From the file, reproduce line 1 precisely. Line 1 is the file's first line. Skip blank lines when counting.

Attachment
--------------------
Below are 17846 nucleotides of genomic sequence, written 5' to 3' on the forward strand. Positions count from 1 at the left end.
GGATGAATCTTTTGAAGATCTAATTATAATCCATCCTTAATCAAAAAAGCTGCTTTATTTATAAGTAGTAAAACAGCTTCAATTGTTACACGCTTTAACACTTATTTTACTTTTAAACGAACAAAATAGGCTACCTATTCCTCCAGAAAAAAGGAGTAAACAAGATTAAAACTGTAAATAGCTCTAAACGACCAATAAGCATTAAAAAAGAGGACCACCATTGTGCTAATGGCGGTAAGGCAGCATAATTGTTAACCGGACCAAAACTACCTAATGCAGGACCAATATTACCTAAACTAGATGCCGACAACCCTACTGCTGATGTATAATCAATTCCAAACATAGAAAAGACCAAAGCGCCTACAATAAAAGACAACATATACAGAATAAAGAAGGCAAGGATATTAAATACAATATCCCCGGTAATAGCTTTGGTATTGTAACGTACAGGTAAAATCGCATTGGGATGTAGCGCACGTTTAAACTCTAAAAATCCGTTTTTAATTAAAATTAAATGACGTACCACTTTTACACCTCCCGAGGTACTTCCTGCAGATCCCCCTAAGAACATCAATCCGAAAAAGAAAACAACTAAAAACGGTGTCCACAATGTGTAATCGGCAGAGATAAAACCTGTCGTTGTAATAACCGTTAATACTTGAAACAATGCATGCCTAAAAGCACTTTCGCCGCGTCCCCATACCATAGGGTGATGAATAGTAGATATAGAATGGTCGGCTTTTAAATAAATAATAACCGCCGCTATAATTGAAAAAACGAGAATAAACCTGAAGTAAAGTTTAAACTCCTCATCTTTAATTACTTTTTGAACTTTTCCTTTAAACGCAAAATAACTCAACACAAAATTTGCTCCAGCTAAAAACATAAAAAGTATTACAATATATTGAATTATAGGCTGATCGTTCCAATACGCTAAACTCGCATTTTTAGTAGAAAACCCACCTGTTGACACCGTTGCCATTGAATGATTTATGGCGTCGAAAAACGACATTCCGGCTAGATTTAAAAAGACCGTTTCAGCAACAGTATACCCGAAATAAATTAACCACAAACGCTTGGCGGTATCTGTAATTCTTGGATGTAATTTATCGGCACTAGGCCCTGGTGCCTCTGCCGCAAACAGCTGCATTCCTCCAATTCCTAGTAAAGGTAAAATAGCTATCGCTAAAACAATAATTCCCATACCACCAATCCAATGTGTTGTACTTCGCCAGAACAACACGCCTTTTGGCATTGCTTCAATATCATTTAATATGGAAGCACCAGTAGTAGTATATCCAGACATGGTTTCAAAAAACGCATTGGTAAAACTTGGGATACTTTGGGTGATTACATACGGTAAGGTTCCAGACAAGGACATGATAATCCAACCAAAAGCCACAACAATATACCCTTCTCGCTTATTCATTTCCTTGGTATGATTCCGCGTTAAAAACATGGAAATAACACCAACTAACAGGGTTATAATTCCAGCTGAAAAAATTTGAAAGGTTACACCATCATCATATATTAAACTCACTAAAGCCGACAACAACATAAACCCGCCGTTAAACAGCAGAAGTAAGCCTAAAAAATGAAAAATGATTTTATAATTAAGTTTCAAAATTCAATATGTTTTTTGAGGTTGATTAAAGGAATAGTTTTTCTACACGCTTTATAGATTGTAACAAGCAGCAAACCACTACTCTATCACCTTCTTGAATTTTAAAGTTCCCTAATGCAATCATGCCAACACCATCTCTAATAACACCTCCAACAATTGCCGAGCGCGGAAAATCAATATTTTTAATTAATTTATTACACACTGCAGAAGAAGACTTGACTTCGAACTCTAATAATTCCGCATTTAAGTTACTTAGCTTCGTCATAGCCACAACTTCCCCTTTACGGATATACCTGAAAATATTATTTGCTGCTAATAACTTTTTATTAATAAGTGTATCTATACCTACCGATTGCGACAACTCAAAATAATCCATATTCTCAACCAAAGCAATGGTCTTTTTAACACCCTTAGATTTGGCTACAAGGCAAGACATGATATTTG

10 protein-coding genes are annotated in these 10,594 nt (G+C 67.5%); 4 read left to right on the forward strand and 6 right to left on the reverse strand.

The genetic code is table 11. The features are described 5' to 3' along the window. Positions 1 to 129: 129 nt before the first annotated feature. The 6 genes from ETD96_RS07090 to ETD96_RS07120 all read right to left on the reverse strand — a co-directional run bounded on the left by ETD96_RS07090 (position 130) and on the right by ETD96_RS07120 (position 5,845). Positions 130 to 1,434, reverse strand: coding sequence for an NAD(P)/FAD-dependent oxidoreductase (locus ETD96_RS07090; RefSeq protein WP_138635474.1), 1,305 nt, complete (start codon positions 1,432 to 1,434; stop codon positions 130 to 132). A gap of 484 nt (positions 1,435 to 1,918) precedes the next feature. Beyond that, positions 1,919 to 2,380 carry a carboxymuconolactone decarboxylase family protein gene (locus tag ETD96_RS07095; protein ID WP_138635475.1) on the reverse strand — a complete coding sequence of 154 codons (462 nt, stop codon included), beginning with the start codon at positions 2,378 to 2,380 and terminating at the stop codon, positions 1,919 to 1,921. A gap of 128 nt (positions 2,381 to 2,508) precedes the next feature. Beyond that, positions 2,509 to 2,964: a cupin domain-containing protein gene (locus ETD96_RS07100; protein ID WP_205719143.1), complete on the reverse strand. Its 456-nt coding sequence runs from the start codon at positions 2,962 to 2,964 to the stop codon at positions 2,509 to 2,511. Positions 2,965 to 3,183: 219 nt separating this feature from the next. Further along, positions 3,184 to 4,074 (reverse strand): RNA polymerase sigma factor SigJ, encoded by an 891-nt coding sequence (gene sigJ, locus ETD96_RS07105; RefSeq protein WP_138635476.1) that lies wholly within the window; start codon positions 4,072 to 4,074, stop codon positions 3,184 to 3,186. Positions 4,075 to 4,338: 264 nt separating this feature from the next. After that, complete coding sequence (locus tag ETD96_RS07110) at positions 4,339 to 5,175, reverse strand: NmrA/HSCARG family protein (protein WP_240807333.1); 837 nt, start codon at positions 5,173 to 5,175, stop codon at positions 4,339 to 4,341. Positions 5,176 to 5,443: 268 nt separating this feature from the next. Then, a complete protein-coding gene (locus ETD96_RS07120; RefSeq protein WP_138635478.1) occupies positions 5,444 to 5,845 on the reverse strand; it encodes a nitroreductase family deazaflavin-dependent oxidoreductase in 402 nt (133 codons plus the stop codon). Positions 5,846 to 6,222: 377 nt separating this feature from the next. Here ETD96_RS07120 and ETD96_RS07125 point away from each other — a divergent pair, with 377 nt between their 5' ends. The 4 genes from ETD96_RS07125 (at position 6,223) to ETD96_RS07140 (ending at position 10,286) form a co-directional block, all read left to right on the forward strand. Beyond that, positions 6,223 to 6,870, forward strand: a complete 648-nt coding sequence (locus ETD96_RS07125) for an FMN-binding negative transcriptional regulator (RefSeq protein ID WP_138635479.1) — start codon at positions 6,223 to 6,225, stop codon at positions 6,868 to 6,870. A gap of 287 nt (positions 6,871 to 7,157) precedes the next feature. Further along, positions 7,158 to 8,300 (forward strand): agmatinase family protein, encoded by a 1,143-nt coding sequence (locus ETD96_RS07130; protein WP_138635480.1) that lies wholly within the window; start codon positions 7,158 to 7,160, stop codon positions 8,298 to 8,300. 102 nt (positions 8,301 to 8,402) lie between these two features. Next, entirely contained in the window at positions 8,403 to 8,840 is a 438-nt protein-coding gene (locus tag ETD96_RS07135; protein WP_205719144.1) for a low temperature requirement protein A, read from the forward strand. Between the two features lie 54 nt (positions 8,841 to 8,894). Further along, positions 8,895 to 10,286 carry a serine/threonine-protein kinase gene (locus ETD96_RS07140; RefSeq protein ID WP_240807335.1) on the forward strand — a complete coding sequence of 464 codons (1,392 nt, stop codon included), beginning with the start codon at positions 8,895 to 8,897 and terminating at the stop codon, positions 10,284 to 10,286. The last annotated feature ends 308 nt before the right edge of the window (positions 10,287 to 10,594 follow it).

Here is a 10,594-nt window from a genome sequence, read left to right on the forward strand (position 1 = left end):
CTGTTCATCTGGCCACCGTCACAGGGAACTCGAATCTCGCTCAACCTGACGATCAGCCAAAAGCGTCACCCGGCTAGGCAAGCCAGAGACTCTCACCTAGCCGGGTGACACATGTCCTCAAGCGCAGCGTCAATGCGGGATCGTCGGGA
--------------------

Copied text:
Below are 17846 nucleotides of genomic sequence, written 5' to 3' on the forward strand. Positions count from 1 at the left end.